News & Politics
Reader's Digest India

Reader's Digest India January 2019

Reader’s Digest has been the world’s biggest-selling magazine for nearly nine decades. It is also India’s largest-selling magazine in English. Beneath the fun and excitement of its pages, the Digest is, above all else, a serious magazine that never loses sight of the fact that, each day, all of us confront a tough, challenging world. To the millions who read the Digest, it is not a luxury—it is a necessity. Deep within its widely varied package of humour, real-life dramas and helpful information, there is in every issue of the Digest a subtle power that guides people in every aspect of their lives.

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12 Issues

in this issue

2 min.
the power of good people

ARE THERE TIMES when you have looked at the world and thought it’s almost unrecognizable? Do you wonder where all the good people have gone? What happened to human decency? “Keep your expectations low,” my mother used to say. Perhaps she was worried, just as I am about my son now, as I was about to step into the world. “Why?” I would argue. “There are good people in the world; that’s why it still goes on!” “I hope you are never proved wrong,” was her response. Despite everything, I still believe it, even though, admittedly, I’ve learnt to set the bar lower. I believe that there are good people amongst us; you just have to look around for them, because they tend to let their work speak louder than their…

3 min.
over to you

KIDS KNOW BEST “The Child is father of the Man” is a pithy line from a Wordsworth poem packing in centuries of wisdom. In this age of corruption of human values, it is children who are the beacons of hope. The cover story ‘If Kids Ruled the World’ fills us with optimism. Their approach to their meaningful portfolios shows exemplary clarity of thought and intention. Be it education or environment, health or hobbies, technology or fantasy, the kids have exhibited the 4Cs of leadership: communication, creativity, common sense and commitment. Kahlil Gibran rightly said in the poem ‘On Children’: You may give them your love but not your thoughts/You may strive to be like them, /but seek not to make them like you. /For life goes not backward nor tarries with…

1 min.
… differently

Jodhpur, the second largest city in Rajasthan was founded by the Rajput ruler Rao Jodha in 1459. The modern-day city has expanded outside the walls, but it is the old town, with its sea of houses painted in shades of indigo, from bright to faded hues, that attracts the crowds. A tradition that some say had roots in the Indian caste system—houses were painted blue to indicate Brahmin families dwelt there—the colour can be seen on non-Brahmin houses too. There’s another theory that the blue pigment (indigo is a natural dye) apparently carries insect-repelling qualities. Locals remain divided on the origin story of the use of indigo in the walled city of Jodhpur, but visitors are unlikely to forget the richness of the azure houses and the respite they offer…

3 min.
domestic unrest

THE PHRASE ‘controversial haiku’ has likely never occurred to you, but a friend of mine, who has a husband and a 12-year-old boy, recently posted one on Facebook that unleashed a tsunami of response: “Empty bowl in fridge/Boys and men are useless at housework/Tears are wet.” The unapologetic sexism of the poem drew howls of outrage—mostly from men, it’s true. One guy pointed out that her syllabic structure was all wrong for a haiku, adding, “I vacuum like a boss.” To which one waggish woman wondered aloud, “What is it with men and their penchant for vacuums?” She speculated that it was because a machine is involved: “It’s like indoor mowing.” The debate raged on. One woman argued that even when men do things around the house, it’s women who make the to-do…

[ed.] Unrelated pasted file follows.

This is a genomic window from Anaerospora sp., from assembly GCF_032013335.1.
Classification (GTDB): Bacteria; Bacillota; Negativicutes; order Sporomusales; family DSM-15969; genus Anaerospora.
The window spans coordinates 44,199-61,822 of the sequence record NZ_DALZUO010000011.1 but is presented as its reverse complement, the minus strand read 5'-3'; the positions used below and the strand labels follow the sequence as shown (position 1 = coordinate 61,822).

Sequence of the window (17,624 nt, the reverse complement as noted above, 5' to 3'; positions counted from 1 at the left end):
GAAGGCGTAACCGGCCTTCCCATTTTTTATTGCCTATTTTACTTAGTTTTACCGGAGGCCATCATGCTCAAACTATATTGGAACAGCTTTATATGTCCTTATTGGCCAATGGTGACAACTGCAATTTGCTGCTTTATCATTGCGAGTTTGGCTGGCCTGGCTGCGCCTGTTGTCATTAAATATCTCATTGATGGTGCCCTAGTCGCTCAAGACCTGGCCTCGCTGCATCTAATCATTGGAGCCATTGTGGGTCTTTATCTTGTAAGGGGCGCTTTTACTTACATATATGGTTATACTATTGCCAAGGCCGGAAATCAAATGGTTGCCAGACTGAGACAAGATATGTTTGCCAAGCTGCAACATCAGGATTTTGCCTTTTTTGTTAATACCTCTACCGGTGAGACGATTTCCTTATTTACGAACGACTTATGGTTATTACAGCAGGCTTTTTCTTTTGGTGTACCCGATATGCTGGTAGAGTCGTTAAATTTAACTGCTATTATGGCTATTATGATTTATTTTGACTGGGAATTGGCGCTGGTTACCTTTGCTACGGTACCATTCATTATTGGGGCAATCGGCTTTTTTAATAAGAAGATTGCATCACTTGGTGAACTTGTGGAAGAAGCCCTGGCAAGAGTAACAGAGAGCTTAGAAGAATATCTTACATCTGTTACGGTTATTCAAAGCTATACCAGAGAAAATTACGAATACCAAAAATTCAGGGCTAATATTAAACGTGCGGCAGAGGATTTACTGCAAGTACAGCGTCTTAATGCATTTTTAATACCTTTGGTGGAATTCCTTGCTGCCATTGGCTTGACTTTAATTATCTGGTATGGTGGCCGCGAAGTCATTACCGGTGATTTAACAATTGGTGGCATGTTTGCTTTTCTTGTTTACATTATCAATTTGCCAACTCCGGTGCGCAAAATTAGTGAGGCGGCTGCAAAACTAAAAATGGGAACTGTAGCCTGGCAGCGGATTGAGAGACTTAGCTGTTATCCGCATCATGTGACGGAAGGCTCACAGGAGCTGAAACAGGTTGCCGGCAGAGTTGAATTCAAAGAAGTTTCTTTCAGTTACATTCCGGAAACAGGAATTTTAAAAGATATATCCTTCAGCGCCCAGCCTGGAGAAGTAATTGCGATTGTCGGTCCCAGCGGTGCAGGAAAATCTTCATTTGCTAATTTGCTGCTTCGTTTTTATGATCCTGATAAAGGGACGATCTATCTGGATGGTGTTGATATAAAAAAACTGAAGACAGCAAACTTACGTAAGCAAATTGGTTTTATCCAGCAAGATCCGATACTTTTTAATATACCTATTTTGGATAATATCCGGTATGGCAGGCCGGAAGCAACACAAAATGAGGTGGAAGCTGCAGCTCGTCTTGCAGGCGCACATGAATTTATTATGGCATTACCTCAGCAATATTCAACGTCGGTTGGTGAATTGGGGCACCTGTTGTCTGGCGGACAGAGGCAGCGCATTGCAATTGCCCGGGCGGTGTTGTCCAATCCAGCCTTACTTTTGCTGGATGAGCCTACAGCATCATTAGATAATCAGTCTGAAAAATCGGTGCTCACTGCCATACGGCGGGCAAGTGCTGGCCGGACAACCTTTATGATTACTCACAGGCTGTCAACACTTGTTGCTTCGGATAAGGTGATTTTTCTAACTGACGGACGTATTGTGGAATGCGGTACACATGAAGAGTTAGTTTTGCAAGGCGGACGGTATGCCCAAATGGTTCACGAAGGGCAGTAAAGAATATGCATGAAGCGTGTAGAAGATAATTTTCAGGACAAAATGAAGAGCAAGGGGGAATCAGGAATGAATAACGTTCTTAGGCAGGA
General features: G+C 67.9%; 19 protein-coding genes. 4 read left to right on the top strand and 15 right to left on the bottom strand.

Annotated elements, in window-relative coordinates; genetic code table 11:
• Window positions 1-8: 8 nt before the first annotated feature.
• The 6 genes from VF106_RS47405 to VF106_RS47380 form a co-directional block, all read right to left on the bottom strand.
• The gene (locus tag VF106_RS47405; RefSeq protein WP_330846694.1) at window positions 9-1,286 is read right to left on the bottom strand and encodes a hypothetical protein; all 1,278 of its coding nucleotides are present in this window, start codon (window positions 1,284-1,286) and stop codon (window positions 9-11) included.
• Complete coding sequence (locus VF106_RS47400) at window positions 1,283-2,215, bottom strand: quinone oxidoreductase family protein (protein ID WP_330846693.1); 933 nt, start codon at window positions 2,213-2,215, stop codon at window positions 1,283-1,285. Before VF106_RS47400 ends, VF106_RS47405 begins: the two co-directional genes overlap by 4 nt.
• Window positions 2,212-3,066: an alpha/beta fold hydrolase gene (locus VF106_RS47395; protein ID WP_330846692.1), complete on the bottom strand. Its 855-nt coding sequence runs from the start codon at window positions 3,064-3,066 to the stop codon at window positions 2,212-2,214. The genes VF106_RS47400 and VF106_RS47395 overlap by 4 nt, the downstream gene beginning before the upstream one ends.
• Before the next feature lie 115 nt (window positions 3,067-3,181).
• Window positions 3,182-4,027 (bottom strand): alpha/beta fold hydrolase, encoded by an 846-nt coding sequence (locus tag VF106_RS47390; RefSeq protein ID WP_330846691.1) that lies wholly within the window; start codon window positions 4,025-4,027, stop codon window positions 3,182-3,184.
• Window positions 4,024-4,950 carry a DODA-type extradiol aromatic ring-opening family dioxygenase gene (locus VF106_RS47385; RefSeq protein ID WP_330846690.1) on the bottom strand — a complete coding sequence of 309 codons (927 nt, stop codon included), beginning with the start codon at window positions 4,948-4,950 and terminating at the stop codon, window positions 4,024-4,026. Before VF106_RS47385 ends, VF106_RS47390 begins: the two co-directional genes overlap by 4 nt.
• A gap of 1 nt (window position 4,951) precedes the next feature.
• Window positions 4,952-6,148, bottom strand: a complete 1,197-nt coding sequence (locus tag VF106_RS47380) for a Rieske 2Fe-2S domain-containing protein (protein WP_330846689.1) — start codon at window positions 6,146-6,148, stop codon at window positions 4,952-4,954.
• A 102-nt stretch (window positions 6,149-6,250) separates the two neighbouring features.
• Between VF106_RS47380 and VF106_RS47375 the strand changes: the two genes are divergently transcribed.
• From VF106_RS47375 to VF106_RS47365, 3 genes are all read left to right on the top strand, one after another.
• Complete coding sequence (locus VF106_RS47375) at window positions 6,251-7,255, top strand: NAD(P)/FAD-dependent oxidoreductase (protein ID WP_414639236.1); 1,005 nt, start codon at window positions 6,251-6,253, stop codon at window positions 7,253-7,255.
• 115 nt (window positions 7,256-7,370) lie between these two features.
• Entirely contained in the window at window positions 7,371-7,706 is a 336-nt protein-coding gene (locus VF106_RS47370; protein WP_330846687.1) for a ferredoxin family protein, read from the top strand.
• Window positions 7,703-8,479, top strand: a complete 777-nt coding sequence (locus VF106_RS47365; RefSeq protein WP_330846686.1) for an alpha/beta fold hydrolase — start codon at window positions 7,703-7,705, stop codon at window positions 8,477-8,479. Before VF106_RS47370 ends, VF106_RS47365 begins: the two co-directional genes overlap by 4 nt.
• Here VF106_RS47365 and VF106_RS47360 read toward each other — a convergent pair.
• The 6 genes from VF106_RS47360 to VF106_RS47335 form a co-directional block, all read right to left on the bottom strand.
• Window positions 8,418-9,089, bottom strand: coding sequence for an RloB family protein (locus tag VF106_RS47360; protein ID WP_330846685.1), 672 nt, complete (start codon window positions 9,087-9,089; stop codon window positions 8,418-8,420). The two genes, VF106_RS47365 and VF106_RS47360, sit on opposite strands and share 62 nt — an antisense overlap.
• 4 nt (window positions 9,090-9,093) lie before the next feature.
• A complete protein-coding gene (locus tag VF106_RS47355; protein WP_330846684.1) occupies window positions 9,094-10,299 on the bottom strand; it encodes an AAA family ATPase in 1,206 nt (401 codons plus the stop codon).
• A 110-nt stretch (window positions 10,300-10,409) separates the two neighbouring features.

4 min.
why do the poor get heart attacks?

CONTRARY TO POPULAR BELIEF, heart attacks are not confined to the affluent, who have the riches to revel in indulgent lifestyles. Indeed, in many high- and middle-income countries it is the poor who have heart attacks more frequently than the rich. In India, heart attacks have become more common among the impoverished and less-educated in recent years. The main reason for this phenomenon is that the risk factors of heart disease have become more common among the poor, as social change tends to accompany economic development in evolving societies. Global experience vividly demonstrates these health and nutrition transitions. Initially, the epidemic of coronary disease, which causes a spate of heart attacks, manifested most prominently in the wealthier sections of high-income countries. But, over time, it evolved into a major threat to…

4 min.
a society based on liberty, equality and fraternity

I WOULD NOT BE SURPRISED if some of you have grown weary listening to this tiresome tale of the sad effects which caste has produced. There is nothing new in it. I will therefore turn to the constructive side of the problem. What is your ideal society if you do not want caste, is a question that is bound to be asked of you. If you ask me, my ideal would be a society based on Liberty, Equality and Fraternity. And why not? What objection can there be to Fraternity? I cannot imagine any. An ideal society should be mobile, should be full of interest channels for conveying a change taking place in one part to other parts. In an ideal society there should be many interests consciously communicated and shared.…